General Manager of Starstruck Music
Jimmy Metts moved from Mississippi to Nashville in the early 80’s after discovering a Music Industry program at Belmont University that would allow him to pursue his passion of music. He graduated from Belmont University in 1985 with a BBA in Music Business.
Jimmy started his first music industry job that same year at Famous Music, a division of Paramount Pictures, and continued there until 1992. While at Famous, he was responsible for signing songwriters, editing songs, producing demos and securing recordings from artist such as Reba McEntire, Garth Brooks, Patty Loveless and Willie Nelson.
In 1992, Jimmy left Famous to open an independent company where he was responsible for recordings by Toby Keith, Patty Loveless and the #1 hit “Gonna Get A Life” by Mark Chesnutt. Curb Records’ newly formed publishing division, Curb Music, was acquired as a client during this time as well. After only a few months he was persuaded to move to Curb Music full time as Creative Director. It was here that Jimmy signed Bobby Tomberlin who would write the #1 hit “One More Day” for Diamond Rio.
In 1997, Jimmy was given the opportunity to lead the Nashville publishing division of Malaco Records, whose main headquarters is in Jackson, Ms. Some of the Malaco songs you may be familiar with include, “Old Time Rock & Roll”, “Mr. Big Stuff”, “You Can Ring My Bell” and “Groove Me”.
While Metts headed up Malaco, the company enjoyed a string of hit recordings that include George Strait’s “I Know She Still Loves Me”, Lee Ann Womack’s “Never Again, Again”, Tim McGraw’s “For A Little While”, John Michael Montgomery’s “Home To You”, Reba McEntire’s “I’m Gonna Take That Mountain”, Trent Tomlinson’s “One Wing In the Fire” and Rascal Flatts’ #1 “Mayberry”. The Nashville division of Malaco Music was co-owned by Nashville Record Label Executive and record producer James Stroud. In 2008 Stroud offered Metts a position at the newly formed Stroudavarious Records where he took on A&R duties as well as starting the publishing division. Artists worked with while at Stroudavarious include legends such as Willie Nelson, George Jones, John Anderson and newer acts Darryl Worley, LoCash Cowboys, Matt Kennon & Blackberry Smoke.
In the summer of 2008, Metts was able to continue his love for producing and engineering by recording Bluegrass artist Brandon Rickman, of The Lonesome River Band, first solo project.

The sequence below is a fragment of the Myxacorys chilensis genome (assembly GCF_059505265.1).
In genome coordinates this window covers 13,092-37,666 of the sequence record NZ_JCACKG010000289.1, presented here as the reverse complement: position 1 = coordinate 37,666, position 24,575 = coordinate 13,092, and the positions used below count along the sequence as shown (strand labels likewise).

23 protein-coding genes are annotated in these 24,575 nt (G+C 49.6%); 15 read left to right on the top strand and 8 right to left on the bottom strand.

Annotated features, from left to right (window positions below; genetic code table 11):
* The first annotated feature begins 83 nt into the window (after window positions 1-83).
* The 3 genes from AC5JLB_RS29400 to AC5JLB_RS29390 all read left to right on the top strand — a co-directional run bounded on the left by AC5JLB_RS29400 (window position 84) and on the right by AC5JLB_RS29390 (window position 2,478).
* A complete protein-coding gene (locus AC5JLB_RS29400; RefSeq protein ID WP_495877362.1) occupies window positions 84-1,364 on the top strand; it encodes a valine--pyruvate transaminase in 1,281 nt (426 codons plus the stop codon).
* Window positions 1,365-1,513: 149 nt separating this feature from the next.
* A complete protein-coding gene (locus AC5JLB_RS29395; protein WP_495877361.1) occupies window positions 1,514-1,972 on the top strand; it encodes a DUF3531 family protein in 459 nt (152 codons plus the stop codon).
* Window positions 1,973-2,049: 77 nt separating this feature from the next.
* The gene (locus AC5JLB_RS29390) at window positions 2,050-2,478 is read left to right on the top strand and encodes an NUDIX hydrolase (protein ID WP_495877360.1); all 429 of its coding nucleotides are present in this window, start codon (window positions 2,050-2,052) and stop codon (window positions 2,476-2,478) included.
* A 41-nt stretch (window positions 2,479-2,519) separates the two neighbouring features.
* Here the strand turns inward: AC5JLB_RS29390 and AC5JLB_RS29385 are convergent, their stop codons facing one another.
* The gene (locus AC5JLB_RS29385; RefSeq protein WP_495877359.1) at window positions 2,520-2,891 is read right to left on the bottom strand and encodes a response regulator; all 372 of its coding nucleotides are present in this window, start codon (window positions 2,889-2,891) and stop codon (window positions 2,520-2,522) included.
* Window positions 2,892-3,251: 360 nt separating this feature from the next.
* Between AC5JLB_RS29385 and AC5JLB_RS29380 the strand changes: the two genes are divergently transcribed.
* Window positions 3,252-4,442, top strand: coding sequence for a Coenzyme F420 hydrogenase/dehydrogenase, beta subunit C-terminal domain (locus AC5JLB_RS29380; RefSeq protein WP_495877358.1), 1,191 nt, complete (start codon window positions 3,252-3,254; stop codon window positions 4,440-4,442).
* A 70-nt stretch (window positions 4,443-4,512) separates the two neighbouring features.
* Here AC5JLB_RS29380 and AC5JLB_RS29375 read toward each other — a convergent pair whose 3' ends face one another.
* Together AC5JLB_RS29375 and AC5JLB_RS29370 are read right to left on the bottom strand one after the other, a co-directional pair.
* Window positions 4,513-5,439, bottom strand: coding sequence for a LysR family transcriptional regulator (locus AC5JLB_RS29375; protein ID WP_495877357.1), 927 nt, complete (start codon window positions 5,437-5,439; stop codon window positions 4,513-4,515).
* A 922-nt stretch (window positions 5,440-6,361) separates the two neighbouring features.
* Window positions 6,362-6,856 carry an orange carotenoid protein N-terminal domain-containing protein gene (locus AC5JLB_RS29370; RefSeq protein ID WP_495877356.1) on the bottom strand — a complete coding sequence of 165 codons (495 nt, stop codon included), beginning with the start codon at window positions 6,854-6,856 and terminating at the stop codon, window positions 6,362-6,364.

The album, “YOUNG MAN, OLD SOUL” was released summer of 2009 on Rural Rhythm Records and has achieved tremendous chart success and accolades along with three of Rickman’s original songs also gaining attention: “Always Have, Always Will,” “I Bought Her a Dog,” and “Wearin’ Her Knees Out Over Me.”
Chart success for the project includes:
After 2 years with Stroudavarious Records, Jimmy was able to continue his work in the Bluegrass market by starting New Cuts of Bluegrass. New Cuts shipped compilation CDs of new releases/singles from Bluegrass Labels & independent Bluegrass artists to over 500 Bluegrass radio stations.
This was a great introduction for Metts to the Bluegrass community and resulted in 7 charted singles on the Bluegrass Unlimited Top 30 Chart and being invited to attend the International Bluegrass Music Association’s Leadership Bluegrass Class of 2011.
In 2012, Jimmy was approached by Cauley Music Group to head up the publishing company and start Voxhall Records. The first project on the new label was “Grace Notes”, by multiple Grammy winning artist & musician Carl Jackson.
Most recently, in January of 2014, Jimmy moved to Reba McEntire’s Starstruck Writers Group as General Manager and is excited to continue the success the company has had in music publishing.
NEW Listen Only Option Available for Members for Only $20
Have you ever thought: “Wow I think I have a really good song. If only I could get a legitimate publisher to listen?”